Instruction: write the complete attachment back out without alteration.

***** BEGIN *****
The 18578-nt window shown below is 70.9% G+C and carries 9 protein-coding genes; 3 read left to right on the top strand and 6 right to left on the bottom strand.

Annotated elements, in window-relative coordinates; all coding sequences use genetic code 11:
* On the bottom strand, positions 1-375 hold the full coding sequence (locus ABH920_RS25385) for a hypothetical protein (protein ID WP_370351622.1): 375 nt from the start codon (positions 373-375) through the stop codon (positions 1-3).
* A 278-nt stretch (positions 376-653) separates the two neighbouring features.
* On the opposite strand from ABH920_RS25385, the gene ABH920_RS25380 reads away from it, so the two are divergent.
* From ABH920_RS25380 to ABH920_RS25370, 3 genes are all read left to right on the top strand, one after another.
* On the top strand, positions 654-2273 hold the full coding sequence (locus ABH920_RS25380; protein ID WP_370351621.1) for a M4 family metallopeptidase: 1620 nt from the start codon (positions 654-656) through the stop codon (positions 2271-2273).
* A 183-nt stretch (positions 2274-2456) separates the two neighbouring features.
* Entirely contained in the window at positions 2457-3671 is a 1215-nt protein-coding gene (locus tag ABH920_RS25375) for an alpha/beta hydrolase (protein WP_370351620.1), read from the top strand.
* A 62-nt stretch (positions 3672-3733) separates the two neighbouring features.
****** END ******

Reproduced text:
The 18578-nt window shown below is 70.9% G+C and carries 9 protein-coding genes; 3 read left to right on the top strand and 6 right to left on the bottom strand.

Annotated elements, in window-relative coordinates; all coding sequences use genetic code 11:
* On the bottom strand, positions 1-375 hold the full coding sequence (locus ABH920_RS25385) for a hypothetical protein (protein ID WP_370351622.1): 375 nt from the start codon (positions 373-375) through the stop codon (positions 1-3).
* A 278-nt stretch (positions 376-653) separates the two neighbouring features.
* On the opposite strand from ABH920_RS25385, the gene ABH920_RS25380 reads away from it, so the two are divergent.
* From ABH920_RS25380 to ABH920_RS25370, 3 genes are all read left to right on the top strand, one after another.
* On the top strand, positions 654-2273 hold the full coding sequence (locus ABH920_RS25380; protein ID WP_370351621.1) for a M4 family metallopeptidase: 1620 nt from the start codon (positions 654-656) through the stop codon (positions 2271-2273).
* A 183-nt stretch (positions 2274-2456) separates the two neighbouring features.
* Entirely contained in the window at positions 2457-3671 is a 1215-nt protein-coding gene (locus tag ABH920_RS25375) for an alpha/beta hydrolase (protein WP_370351620.1), read from the top strand.
* A 62-nt stretch (positions 3672-3733) separates the two neighbouring features.